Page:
Labour sought to pile the pressure on George Osborne today following last night's savaging of the government's growth record by CBI chief John Cridland.
Labour sought to pile the pressure on George Osborne today following last night’s savaging of the government’s growth record by CBI chief John Cridland.
Shadow business secretary Chuka Umunna said John Cridland’s remarks were a “damning indictment” of ministers’ failure to grow the economy, criticising the “part time chancellor and weakened business secretary”, while shadow chief secretary Rachel Reeves said Britain needed “a full-time chancellor 100 per cent focused on getting our economy moving again”.
“John Cridland’s comments today are a damning indictment of ministers’ failure to get growth going, and the chaos and confusion which has taken hold at the heart of government.
“Business is crying out for an effective growth strategy, but ministers’ response has been to tell firms to ‘work harder’, showing how out of touch, and out of step with British business, they have become. The government is refusing to listen.
“We need a proper plan for jobs and growth to get us out of the recession made in Downing Street. Instead, we have a part time chancellor and a weakened business secretary who are refusing to change course from their failed plan.”
While Reeves commented:
“With Britain now one of just two G20 countries in a double-dip recession, the CBI is right to criticise the failure of the Government’s growth policies.
“Our economy has now shrunk over the last 18 months, long-term unemployment is soaring, and so borrowing is now going up. George Osborne has failed to deliver on the promises of extra infrastructure investment he made last year. And bank lending to businesses continues to fall.
“The government’s plan has completely failed. That’s why we need a change of course and a real plan for jobs and growth. And it’s why we need a full-time chancellor 100 per cent focused on getting our economy moving again. Without urgent action now, Britain will pay a very heavy long-term price.”
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Earlier, Cridland had criticised the government’s growth failures in an interview with the Financial Times, who report (£):
The head of Britain’s biggest employers’ group has strongly criticised the government for the “really disappointing” implementation of its growth plan, asking: “Where are the diggers on the ground?”
John Cridland, director-general of the CBI, said members of the government appeared to be “dazzled in the headlights”, resulting in a lack of progress on its growth plan seven months after George Osborne set out his plan to stimulate Britain’s sluggish economy.
Mr Cridland attacked ministers for leaving road improvement plans to gather dust on their desks, for squabbling over renewable energy subsidies and failing to harness private finance to bolster the economy.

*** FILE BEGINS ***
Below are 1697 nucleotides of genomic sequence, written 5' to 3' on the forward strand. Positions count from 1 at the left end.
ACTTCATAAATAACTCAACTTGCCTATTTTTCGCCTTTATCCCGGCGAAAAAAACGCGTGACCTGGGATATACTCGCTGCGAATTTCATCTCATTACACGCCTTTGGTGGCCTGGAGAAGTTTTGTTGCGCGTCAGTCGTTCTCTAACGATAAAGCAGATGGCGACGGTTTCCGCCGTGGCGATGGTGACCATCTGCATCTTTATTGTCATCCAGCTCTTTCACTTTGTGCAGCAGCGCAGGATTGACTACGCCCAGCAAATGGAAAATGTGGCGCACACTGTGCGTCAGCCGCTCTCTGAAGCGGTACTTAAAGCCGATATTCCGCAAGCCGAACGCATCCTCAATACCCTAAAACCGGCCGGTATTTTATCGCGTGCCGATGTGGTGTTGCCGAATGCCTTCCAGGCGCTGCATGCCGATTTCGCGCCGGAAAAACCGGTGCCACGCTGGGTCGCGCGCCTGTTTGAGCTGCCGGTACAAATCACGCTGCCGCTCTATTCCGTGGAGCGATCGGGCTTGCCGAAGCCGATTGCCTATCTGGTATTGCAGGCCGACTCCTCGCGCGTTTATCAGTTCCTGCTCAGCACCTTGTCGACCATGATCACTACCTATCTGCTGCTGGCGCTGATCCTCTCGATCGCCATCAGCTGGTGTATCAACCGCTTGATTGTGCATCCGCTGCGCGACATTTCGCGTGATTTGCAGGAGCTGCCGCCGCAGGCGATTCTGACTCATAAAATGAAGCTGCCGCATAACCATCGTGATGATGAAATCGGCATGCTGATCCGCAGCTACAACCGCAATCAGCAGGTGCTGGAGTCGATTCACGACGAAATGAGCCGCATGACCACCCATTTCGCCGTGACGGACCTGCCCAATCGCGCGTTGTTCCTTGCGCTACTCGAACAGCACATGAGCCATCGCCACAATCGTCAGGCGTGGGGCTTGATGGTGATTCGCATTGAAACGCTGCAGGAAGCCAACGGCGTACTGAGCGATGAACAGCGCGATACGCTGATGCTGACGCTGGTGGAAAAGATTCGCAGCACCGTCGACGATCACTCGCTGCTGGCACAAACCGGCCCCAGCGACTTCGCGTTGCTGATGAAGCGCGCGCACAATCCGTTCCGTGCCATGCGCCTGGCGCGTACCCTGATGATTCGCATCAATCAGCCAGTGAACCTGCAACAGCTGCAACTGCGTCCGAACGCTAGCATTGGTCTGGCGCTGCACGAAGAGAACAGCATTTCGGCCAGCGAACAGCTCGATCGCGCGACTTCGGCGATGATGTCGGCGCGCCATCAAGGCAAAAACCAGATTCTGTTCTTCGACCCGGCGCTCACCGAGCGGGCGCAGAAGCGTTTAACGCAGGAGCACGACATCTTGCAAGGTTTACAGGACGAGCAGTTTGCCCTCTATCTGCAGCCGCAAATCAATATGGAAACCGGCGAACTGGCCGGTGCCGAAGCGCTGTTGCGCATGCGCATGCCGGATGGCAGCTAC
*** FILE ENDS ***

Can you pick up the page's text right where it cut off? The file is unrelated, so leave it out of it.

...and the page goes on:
“I think it is really disappointing how long it is taking to get momentum and urgency into the growth plan.”
He criticised Justine Greening’s transport department for stalling on the construction of a possible toll road to unblock the congested A14 route, which carries container traffic to Felixstowe.
“On Justine Greening’s desk is an options report from officials following a call for evidence,” he said, adding that this was not good enough: “I was talking about diggers on the ground.”
He said officials seemed “dazzled in the headlights” – a description he applied to an apparent paralysis in Whitehall in other areas of policy.
Mr Cridland said Mr Osborne was locked in a row with Ed Davey, energy minister, over future subsidy levels for renewable energy and wind, creating uncertainty in a sector which needed to think in the long term.
“It’s got stuck in a political row,” he said. “The economics of it are blindingly obvious.” Asked whether he supported Mr Davey’s view that a 10 per cent cut in subsidies for onshore wind was appropriate – Mr Osborne wants bigger cuts – Mr Cridland said: “Makes sense to me.”
However, the FT concludes:
Mr Osborne will draw comfort from Mr Cridland’s support for the government’s overall economic strategy and the ideas contained in his growth plan. The chancellor’s aides pointed out that the CBI was set up to keep pushing the government to do more, faster.
Coming just days after NIESR’s projection of a 0.2 per cent Q2 GDP shrinkage – which, if properly prophecised, would represent three successive quarters of negative growth – and following his ill-judged Spectator interview, it seems the news just gets worse and worse for the chancellor, and, much more importantly, worse and worse and worse for our economy.